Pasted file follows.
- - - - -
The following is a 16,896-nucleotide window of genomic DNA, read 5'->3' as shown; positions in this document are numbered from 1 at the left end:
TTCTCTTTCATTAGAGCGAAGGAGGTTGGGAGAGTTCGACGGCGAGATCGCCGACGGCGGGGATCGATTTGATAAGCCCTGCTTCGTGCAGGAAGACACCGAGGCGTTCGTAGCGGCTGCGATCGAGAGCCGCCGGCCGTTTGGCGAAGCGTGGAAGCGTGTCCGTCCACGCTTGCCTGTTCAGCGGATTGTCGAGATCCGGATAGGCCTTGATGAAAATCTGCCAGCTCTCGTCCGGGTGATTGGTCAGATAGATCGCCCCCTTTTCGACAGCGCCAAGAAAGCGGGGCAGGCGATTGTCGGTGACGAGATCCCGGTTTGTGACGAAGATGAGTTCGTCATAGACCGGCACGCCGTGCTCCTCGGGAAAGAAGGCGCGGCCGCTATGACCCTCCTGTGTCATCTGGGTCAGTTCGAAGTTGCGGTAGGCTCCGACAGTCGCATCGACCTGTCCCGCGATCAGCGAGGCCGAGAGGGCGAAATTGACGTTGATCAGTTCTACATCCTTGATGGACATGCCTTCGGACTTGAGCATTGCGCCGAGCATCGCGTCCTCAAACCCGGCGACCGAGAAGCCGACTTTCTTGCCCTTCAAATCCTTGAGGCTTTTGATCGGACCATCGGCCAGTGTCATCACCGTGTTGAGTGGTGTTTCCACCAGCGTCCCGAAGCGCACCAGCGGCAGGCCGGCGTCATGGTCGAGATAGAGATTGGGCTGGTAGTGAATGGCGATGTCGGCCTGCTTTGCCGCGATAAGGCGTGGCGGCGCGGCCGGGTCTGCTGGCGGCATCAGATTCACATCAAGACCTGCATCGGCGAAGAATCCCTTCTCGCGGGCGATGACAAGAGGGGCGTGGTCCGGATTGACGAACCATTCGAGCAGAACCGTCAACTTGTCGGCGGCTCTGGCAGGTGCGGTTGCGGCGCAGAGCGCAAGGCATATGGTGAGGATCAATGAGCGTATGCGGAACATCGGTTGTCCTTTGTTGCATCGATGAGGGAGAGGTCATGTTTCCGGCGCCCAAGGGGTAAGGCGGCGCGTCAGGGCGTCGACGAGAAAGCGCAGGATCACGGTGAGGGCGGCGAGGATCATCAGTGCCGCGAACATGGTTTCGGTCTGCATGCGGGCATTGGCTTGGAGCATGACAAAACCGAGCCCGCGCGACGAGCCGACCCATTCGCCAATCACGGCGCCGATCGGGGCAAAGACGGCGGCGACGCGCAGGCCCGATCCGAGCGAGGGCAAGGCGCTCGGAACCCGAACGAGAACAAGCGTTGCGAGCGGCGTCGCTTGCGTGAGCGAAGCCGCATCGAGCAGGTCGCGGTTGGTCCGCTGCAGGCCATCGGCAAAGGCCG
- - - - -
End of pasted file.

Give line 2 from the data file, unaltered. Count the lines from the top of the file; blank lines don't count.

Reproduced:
TTCTCTTTCATTAGAGCGAAGGAGGTTGGGAGAGTTCGACGGCGAGATCGCCGACGGCGGGGATCGATTTGATAAGCCCTGCTTCGTGCAGGAAGACACCGAGGCGTTCGTAGCGGCTGCGATCGAGAGCCGCCGGCCGTTTGGCGAAGCGTGGAAGCGTGTCCGTCCACGCTTGCCTGTTCAGCGGATTGTCGAGATCCGGATAGGCCTTGATGAAAATCTGCCAGCTCTCGTCCGGGTGATTGGTCAGATAGATCGCCCCCTTTTCGACAGCGCCAAGAAAGCGGGGCAGGCGATTGTCGGTGACGAGATCCCGGTTTGTGACGAAGATGAGTTCGTCATAGACCGGCACGCCGTGCTCCTCGGGAAAGAAGGCGCGGCCGCTATGACCCTCCTGTGTCATCTGGGTCAGTTCGAAGTTGCGGTAGGCTCCGACAGTCGCATCGACCTGTCCCGCGATCAGCGAGGCCGAGAGGGCGAAATTGACGTTGATCAGTTCTACATCCTTGATGGACATGCCTTCGGACTTGAGCATTGCGCCGAGCATCGCGTCCTCAAACCCGGCGACCGAGAAGCCGACTTTCTTGCCCTTCAAATCCTTGAGGCTTTTGATCGGACCATCGGCCAGTGTCATCACCGTGTTGAGTGGTGTTTCCACCAGCGTCCCGAAGCGCACCAGCGGCAGGCCGGCGTCATGGTCGAGATAGAGATTGGGCTGGTAGTGAATGGCGATGTCGGCCTGCTTTGCCGCGATAAGGCGTGGCGGCGCGGCCGGGTCTGCTGGCGGCATCAGATTCACATCAAGACCTGCATCGGCGAAGAATCCCTTCTCGCGGGCGATGACAAGAGGGGCGTGGTCCGGATTGACGAACCATTCGAGCAGAACCGTCAACTTGTCGGCGGCTCTGGCAGGTGCGGTTGCGGCGCAGAGCGCAAGGCATATGGTGAGGATCAATGAGCGTATGCGGAACATCGGTTGTCCTTTGTTGCATCGATGAGGGAGAGGTCATGTTTCCGGCGCCCAAGGGGTAAGGCGGCGCGTCAGGGCGTCGACGAGAAAGCGCAGGATCACGGTGAGGGCGGCGAGGATCATCAGTGCCGCGAACATGGTTTCGGTCTGCATGCGGGCATTGGCTTGGAGCATGACAAAACCGAGCCCGCGCGACGAGCCGACCCATTCGCCAATCACGGCGCCGATCGGGGCAAAGACGGCGGCGACGCGCAGGCCCGATCCGAGCGAGGGCAAGGCGCTCGGAACCCGAACGAGAACAAGCGTTGCGAGCGGCGTCGCTTGCGTGAGCGAAGCCGCATCGAGCAGGTCGCGGTTGGTCCGCTGCAGGCCATCGGCAAAGGCCG